Why real runway shows don’t require models to sell tickets
So you’re kicking ass and taking names; working on building your book and resume as an aspiring model. One day you’re checking your email or answering your cell phone and you get a call from an event coordinator. They’ve heard of your awesomeness and want you to break out your Naomi Campbell walk for an upcoming show. Hair, makeup, designer clothes, the works… there’s just ONE little catch:
You have to sell a certain number of tickets (usually 20 or so) either to cover production costs or to earn the right be a “featured” model who receives a variety of supposed “additional benefits”.
Anna Sui: Mercedes-Benz Fashion Week Fall 2012 Collection
These “benefits” include:
- headshots of indeterminate quality, taken on site
- a press kit
- runway video footage uploaded to the internet
- additional clothing change
- your face on a flyer
- the nebulous promise of future exposure
CFB: Champagne Fashion Brunch, small fashion show, models walk for experience and fun
Here’s a basic rule of thumb: Anything that requires you to sell tickets to walk runway is not a good look for a serious portfolio.
1. These events have no standards, by and large, because they’re looking for anyone who will make them money, not for the most qualified models for the task at hand.
2. Any event that involved models directly selling tickets will (most likely) not attract the sort of people who make good connections or networking possibilities for future work. Why not? Because most, if not all, of the attending models are inexperienced, so actual working professionals—photographers, hair and makeup artists, wardrobe stylists, etc.—are not going to attend…Aside from, of course, whomever the event promoters hired to be there for the purpose of the show running at all.
Legitimate agencies and casting directors have a constant stream of new faces submitting to them daily from direct castings and open calls, and do not need to waste time crawling local nightclubs hoping to find the next superstar. Magazines have their choice of the full slate of models at all nearby agencies, with the agency being able to provide pre vetted and pre tested girls who meet whatever requirements the agency requested. Even if you’ve decided that you’d be better suited to freelancing, and don’t particularly care about being signed, you’ll still be wasting your time. You’ll have wasted several hundred dollars and several hours of your life walking runway for an audience that, for the most part, consists of the various models’ friends and family.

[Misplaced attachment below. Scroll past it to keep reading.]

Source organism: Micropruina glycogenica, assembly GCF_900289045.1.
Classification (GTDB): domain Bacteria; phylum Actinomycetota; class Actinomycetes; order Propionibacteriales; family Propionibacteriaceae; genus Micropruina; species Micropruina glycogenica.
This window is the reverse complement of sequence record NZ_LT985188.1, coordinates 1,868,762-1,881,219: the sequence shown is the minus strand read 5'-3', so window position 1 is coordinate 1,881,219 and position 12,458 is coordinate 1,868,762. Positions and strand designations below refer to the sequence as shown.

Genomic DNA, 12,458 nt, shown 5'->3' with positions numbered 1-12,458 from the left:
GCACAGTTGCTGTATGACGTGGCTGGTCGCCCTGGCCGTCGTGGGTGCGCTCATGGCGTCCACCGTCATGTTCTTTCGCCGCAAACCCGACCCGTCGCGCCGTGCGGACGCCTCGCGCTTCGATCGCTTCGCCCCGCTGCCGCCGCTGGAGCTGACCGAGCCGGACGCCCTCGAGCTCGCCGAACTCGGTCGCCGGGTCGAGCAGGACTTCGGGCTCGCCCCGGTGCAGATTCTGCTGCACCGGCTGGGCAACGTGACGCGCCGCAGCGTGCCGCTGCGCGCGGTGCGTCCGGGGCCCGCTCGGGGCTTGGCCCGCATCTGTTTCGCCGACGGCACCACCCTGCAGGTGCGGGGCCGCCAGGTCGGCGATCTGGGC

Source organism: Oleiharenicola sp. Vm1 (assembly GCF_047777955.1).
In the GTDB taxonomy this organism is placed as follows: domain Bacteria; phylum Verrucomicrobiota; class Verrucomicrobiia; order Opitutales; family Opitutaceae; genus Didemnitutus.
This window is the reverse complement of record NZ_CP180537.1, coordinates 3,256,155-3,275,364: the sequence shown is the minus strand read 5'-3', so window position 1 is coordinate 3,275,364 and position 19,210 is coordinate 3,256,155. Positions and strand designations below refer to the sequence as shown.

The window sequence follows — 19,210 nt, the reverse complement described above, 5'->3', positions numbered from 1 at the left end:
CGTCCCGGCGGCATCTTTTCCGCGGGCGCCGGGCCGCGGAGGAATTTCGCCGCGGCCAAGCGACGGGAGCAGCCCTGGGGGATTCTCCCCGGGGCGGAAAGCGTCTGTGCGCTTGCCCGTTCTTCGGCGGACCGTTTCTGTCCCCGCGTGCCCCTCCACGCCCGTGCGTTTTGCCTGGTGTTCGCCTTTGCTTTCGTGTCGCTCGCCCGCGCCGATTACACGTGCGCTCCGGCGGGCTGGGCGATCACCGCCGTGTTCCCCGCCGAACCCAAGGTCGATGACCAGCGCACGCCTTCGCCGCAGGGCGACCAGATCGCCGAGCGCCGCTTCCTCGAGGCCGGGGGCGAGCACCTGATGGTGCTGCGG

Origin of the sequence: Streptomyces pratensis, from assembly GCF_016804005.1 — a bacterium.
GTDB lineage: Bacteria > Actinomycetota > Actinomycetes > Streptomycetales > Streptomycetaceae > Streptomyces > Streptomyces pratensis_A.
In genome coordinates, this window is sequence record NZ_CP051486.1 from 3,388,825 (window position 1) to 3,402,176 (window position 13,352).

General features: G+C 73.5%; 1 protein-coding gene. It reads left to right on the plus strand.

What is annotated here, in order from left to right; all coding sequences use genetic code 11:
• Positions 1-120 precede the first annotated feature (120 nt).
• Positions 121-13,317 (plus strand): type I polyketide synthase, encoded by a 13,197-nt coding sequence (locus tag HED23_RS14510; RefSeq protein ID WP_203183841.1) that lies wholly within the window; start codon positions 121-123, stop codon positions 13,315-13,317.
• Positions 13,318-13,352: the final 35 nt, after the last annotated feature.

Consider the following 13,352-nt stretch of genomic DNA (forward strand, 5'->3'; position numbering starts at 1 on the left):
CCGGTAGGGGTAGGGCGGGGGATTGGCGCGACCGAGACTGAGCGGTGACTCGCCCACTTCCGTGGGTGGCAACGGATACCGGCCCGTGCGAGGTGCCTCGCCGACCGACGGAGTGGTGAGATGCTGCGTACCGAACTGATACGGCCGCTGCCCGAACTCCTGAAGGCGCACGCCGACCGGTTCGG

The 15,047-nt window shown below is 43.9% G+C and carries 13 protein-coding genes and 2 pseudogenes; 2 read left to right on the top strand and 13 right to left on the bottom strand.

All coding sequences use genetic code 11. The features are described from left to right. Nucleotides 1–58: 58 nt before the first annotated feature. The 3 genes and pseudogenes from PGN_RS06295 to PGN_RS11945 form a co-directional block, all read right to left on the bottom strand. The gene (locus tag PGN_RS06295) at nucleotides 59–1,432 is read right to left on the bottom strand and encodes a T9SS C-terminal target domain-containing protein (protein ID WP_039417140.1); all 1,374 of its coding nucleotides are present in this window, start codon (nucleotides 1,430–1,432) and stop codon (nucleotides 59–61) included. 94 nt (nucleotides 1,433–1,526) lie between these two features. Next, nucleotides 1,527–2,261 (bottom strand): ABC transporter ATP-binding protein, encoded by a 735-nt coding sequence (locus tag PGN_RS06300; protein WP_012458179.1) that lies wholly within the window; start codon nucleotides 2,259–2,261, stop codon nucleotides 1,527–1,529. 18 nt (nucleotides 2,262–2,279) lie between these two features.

3. If the company/event will give you such great “exposure”, or contacts, why would they need models to hawk seats to cover their production costs? Why do you have to pay for the supposed benefits via ticket sales? The short answer is they are probably making empty promises about what they are able to do for you. They can’t even make their own events break even without using models as unpaid sales/promotional labor, let alone promote you effectively.
4. Let’s say you didn’t notice points 1, 2 and 3. You sell the tickets, walk the show, and list it as a credit on your resume, along with your new flyer/press kit/magical promotional unicorn.
It won’t matter to your next potential client, as you didn’t get there by being the best possible choice for the job. You bought and paid for your catwalk turn, which anyone with a spare 20 friends and some available cash could’ve done. Take the $200 you would’ve forced your loved ones to spend and/or paid out of pocket and put it toward things that will actually benefit you and your career.
Fashion “show” where models had to sell tickets
Instead, use the money you saved as a down payment for a test shoot or headshots with an established, high quality photographer that works in the genres/markets you are trying to sell yourself in. (A fashion model needs a very different headshot/port than a commercial model, and a combination model/actor would has different needs than the other 2 ladies).
Use it to pay for train tickets or a tank of gas to travel to agency open calls or castings/go sees.
If you have some quality photos already, go get some prints made for your paper/hard copy portfolio.
Use it for more comp cards/business cards, or to have a professional website built.
Don’t use it to pad the pockets of organizations that coordinate pay-to-play runway events.